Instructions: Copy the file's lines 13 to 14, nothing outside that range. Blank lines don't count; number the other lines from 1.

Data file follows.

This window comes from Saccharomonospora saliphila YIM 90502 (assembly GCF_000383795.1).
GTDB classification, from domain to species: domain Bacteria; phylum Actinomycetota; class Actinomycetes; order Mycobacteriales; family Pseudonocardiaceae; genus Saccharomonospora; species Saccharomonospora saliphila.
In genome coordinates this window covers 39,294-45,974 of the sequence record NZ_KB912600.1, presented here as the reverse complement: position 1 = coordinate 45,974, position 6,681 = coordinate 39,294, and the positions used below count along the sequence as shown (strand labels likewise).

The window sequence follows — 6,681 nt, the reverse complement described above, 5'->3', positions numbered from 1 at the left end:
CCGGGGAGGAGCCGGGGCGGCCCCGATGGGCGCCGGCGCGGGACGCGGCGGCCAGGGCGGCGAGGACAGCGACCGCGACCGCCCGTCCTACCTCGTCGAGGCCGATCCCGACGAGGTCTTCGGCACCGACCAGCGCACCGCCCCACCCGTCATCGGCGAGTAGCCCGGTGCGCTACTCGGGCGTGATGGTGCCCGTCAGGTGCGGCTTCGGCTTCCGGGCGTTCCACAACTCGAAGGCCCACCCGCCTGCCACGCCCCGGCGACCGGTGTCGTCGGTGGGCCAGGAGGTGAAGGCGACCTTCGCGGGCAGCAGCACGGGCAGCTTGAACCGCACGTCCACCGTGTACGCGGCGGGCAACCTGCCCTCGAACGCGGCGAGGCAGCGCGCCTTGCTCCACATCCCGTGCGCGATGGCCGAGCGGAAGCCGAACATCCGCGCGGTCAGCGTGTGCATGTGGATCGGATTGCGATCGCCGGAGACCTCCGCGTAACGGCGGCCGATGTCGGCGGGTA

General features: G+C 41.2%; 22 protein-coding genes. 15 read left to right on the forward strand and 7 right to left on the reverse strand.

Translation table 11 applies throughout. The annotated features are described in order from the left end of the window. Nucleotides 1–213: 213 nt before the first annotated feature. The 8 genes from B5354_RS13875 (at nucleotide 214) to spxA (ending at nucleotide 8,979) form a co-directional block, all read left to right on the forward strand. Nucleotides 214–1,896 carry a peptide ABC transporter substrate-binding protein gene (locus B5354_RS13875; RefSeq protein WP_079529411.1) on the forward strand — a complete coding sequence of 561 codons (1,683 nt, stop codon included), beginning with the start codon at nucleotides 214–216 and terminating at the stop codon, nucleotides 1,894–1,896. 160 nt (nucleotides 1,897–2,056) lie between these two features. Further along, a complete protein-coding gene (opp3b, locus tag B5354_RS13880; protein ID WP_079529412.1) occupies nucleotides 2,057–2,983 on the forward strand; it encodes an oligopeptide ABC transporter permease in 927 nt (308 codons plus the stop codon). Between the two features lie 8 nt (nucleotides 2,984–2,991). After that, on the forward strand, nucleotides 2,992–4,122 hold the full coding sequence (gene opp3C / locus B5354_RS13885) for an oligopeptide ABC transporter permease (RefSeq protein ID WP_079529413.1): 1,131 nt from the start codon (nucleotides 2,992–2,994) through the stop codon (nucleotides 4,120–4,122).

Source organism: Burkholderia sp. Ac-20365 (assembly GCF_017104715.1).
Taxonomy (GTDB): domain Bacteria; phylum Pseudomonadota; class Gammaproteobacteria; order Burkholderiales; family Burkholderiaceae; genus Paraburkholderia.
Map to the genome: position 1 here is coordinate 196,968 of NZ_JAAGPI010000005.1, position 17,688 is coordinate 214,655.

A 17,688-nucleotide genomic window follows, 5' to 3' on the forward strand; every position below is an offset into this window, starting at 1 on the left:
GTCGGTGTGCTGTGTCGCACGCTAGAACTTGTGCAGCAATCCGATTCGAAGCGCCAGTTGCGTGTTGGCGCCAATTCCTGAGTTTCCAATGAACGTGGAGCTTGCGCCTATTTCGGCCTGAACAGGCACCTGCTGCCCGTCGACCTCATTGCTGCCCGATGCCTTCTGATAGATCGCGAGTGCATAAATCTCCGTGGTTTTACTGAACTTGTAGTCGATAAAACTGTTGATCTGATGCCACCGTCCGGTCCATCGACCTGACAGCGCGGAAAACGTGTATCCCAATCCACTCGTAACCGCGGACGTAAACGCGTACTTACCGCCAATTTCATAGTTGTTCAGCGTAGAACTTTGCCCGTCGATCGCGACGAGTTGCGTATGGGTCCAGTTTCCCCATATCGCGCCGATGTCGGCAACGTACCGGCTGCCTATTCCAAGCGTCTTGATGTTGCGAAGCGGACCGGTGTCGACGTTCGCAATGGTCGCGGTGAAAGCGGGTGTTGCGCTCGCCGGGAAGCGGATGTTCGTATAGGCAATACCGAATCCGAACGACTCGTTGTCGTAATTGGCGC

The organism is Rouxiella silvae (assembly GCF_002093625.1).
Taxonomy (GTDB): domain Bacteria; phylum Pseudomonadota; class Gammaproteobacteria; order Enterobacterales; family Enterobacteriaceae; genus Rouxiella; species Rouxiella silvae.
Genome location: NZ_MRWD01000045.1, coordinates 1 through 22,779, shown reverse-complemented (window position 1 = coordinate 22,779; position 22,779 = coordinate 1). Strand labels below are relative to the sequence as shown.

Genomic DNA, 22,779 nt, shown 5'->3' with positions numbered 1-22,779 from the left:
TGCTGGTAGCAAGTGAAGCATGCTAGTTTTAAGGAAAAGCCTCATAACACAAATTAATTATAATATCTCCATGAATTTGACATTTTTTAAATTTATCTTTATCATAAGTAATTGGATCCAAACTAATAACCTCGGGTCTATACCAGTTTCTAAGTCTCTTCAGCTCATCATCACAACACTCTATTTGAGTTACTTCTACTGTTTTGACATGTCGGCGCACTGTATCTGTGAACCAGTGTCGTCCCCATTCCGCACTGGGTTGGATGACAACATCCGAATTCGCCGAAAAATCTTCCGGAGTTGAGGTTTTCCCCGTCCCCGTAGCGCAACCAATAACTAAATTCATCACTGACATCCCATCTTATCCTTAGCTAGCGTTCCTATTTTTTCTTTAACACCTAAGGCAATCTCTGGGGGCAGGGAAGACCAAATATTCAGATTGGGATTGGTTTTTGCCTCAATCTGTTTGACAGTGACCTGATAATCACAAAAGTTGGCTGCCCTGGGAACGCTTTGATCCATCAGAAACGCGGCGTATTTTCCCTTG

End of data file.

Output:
The organism is Rouxiella silvae (assembly GCF_002093625.1).
Taxonomy (GTDB): domain Bacteria; phylum Pseudomonadota; class Gammaproteobacteria; order Enterobacterales; family Enterobacteriaceae; genus Rouxiella; species Rouxiella silvae.